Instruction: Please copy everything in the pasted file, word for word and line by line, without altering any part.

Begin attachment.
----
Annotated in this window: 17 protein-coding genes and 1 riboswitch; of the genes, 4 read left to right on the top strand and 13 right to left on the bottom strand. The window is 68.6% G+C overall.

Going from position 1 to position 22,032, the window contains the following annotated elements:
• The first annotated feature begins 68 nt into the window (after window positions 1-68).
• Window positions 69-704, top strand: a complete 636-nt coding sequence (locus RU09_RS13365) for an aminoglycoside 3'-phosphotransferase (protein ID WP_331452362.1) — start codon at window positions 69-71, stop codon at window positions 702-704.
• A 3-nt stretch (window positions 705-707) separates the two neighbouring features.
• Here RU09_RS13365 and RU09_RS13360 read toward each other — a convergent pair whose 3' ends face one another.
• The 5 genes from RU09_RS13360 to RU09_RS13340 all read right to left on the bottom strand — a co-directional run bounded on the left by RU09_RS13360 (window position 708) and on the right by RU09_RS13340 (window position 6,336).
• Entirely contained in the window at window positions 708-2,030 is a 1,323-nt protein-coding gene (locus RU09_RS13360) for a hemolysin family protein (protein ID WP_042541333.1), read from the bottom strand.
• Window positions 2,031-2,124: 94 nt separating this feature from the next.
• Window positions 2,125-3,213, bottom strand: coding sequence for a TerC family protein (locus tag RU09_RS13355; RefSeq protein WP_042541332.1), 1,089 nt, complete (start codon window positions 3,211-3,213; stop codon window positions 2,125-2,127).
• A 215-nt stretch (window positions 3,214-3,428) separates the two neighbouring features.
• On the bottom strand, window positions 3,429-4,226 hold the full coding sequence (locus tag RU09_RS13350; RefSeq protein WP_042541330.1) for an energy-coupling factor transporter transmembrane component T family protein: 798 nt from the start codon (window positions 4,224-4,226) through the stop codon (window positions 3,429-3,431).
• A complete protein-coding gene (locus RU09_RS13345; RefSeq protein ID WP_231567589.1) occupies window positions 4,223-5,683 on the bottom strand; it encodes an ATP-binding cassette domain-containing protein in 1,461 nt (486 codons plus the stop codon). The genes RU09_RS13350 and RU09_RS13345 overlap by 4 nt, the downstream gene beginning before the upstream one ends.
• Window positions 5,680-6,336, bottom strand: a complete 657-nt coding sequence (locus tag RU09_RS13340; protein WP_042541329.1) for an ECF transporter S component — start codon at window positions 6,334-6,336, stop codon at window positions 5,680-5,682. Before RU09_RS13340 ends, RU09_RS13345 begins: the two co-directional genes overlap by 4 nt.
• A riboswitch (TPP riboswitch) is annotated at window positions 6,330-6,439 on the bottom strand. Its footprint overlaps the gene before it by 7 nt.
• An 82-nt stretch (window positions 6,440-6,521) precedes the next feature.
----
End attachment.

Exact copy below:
Annotated in this window: 17 protein-coding genes and 1 riboswitch; of the genes, 4 read left to right on the top strand and 13 right to left on the bottom strand. The window is 68.6% G+C overall.

Going from position 1 to position 22,032, the window contains the following annotated elements:
• The first annotated feature begins 68 nt into the window (after window positions 1-68).
• Window positions 69-704, top strand: a complete 636-nt coding sequence (locus RU09_RS13365) for an aminoglycoside 3'-phosphotransferase (protein ID WP_331452362.1) — start codon at window positions 69-71, stop codon at window positions 702-704.
• A 3-nt stretch (window positions 705-707) separates the two neighbouring features.
• Here RU09_RS13365 and RU09_RS13360 read toward each other — a convergent pair whose 3' ends face one another.
• The 5 genes from RU09_RS13360 to RU09_RS13340 all read right to left on the bottom strand — a co-directional run bounded on the left by RU09_RS13360 (window position 708) and on the right by RU09_RS13340 (window position 6,336).
• Entirely contained in the window at window positions 708-2,030 is a 1,323-nt protein-coding gene (locus RU09_RS13360) for a hemolysin family protein (protein ID WP_042541333.1), read from the bottom strand.
• Window positions 2,031-2,124: 94 nt separating this feature from the next.
• Window positions 2,125-3,213, bottom strand: coding sequence for a TerC family protein (locus tag RU09_RS13355; RefSeq protein WP_042541332.1), 1,089 nt, complete (start codon window positions 3,211-3,213; stop codon window positions 2,125-2,127).
• A 215-nt stretch (window positions 3,214-3,428) separates the two neighbouring features.
• On the bottom strand, window positions 3,429-4,226 hold the full coding sequence (locus tag RU09_RS13350; RefSeq protein WP_042541330.1) for an energy-coupling factor transporter transmembrane component T family protein: 798 nt from the start codon (window positions 4,224-4,226) through the stop codon (window positions 3,429-3,431).
• A complete protein-coding gene (locus RU09_RS13345; RefSeq protein ID WP_231567589.1) occupies window positions 4,223-5,683 on the bottom strand; it encodes an ATP-binding cassette domain-containing protein in 1,461 nt (486 codons plus the stop codon). The genes RU09_RS13350 and RU09_RS13345 overlap by 4 nt, the downstream gene beginning before the upstream one ends.
• Window positions 5,680-6,336, bottom strand: a complete 657-nt coding sequence (locus tag RU09_RS13340; protein WP_042541329.1) for an ECF transporter S component — start codon at window positions 6,334-6,336, stop codon at window positions 5,680-5,682. Before RU09_RS13340 ends, RU09_RS13345 begins: the two co-directional genes overlap by 4 nt.
• A riboswitch (TPP riboswitch) is annotated at window positions 6,330-6,439 on the bottom strand. Its footprint overlaps the gene before it by 7 nt.
• An 82-nt stretch (window positions 6,440-6,521) precedes the next feature.